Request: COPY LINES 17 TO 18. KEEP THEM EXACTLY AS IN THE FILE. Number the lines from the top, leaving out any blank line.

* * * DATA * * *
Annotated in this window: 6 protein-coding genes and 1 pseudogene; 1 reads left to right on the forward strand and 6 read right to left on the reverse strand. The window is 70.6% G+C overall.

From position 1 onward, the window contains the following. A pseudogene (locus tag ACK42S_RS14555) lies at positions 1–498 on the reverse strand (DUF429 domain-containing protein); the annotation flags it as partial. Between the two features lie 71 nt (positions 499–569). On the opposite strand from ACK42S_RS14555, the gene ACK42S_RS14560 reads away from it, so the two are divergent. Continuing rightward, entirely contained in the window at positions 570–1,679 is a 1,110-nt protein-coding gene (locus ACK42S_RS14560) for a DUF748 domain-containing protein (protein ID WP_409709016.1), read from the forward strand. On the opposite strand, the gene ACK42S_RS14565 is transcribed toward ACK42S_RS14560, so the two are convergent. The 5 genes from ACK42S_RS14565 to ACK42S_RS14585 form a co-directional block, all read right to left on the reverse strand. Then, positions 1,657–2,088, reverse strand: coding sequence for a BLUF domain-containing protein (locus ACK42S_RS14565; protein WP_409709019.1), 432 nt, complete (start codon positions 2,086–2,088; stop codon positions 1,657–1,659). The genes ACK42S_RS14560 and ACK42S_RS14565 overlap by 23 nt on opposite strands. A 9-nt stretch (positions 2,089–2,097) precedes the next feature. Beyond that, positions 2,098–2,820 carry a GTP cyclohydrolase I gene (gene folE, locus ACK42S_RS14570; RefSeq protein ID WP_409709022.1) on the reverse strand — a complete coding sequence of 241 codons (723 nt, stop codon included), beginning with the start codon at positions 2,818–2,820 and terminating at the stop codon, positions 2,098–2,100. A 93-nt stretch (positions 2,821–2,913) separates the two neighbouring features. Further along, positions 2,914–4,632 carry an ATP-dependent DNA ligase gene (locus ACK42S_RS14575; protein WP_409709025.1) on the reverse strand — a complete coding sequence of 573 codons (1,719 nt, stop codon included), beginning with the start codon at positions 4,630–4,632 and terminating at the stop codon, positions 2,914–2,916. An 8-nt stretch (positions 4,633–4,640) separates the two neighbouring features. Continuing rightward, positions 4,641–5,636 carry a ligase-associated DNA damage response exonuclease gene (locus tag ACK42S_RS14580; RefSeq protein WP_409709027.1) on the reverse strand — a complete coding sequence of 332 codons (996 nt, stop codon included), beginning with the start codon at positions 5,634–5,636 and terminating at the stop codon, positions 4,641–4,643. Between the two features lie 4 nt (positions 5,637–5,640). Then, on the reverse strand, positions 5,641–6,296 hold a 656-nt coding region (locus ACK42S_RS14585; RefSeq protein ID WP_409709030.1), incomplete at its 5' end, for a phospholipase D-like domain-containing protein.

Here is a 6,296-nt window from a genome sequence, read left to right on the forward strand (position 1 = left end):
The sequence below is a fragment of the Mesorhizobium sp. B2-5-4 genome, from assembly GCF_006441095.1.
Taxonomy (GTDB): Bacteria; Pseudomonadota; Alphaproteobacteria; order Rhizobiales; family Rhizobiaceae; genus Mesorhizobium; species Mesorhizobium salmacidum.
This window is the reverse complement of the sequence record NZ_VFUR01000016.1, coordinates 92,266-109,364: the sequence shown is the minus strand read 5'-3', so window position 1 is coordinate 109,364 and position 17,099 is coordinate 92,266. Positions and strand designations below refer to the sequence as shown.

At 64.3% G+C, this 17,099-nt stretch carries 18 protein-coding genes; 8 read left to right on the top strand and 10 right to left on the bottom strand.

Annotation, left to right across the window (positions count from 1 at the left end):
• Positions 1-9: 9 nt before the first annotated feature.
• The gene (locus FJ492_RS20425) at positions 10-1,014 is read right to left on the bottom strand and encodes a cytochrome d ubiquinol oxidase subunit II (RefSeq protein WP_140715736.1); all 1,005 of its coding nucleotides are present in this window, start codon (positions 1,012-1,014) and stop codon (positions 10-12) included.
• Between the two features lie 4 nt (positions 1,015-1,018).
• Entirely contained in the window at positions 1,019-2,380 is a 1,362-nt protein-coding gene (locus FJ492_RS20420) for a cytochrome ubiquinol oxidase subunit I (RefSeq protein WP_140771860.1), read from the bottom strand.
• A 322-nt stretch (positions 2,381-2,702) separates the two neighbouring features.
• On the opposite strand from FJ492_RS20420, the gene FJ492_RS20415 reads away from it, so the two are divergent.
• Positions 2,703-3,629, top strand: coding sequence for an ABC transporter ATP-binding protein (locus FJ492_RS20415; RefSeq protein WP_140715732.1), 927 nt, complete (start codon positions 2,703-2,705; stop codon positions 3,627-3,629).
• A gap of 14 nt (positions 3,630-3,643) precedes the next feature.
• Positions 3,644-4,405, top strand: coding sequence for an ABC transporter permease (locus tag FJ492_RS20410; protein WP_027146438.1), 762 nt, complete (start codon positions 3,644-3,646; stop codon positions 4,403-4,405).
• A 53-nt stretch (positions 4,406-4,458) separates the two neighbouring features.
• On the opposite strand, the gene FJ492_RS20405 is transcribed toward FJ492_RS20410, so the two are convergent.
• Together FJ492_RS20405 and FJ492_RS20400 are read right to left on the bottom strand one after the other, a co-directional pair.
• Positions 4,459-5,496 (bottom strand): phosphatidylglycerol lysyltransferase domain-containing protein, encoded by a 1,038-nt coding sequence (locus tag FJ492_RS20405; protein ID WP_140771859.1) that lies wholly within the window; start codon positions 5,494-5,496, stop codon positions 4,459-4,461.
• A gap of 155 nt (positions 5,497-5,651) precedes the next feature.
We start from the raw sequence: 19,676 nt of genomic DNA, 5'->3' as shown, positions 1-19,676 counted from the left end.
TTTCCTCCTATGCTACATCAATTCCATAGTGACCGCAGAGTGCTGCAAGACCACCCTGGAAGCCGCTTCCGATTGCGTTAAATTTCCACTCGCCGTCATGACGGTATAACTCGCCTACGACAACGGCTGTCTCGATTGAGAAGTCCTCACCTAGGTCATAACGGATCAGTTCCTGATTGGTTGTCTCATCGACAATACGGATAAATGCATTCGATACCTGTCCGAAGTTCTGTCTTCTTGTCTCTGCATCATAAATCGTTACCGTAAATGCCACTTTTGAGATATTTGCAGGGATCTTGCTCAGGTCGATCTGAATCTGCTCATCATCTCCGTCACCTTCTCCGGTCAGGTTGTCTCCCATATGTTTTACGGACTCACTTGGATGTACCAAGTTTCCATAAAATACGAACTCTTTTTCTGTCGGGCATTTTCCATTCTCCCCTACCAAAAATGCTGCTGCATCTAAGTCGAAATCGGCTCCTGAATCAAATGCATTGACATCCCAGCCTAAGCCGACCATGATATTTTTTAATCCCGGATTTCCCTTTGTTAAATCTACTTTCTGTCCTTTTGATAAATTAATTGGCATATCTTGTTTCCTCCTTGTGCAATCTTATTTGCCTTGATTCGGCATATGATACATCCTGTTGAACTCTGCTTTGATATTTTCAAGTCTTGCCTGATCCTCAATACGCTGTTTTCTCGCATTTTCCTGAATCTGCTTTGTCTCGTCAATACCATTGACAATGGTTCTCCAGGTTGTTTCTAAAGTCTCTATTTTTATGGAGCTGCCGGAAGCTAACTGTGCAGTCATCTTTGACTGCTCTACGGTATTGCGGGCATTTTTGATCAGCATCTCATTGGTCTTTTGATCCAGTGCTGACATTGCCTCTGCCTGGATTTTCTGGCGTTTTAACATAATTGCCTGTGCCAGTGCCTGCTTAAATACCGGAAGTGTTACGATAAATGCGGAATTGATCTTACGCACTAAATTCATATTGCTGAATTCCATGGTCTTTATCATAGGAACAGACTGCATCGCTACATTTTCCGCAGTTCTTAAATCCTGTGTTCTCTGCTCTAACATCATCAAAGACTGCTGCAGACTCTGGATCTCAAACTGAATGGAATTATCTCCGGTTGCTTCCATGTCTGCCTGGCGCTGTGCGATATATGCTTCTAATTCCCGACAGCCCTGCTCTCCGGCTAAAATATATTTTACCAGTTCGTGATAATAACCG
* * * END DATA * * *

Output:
• Positions 3,644-4,405, top strand: coding sequence for an ABC transporter permease (locus tag FJ492_RS20410; protein WP_027146438.1), 762 nt, complete (start codon positions 3,644-3,646; stop codon positions 4,403-4,405).
• A 53-nt stretch (positions 4,406-4,458) separates the two neighbouring features.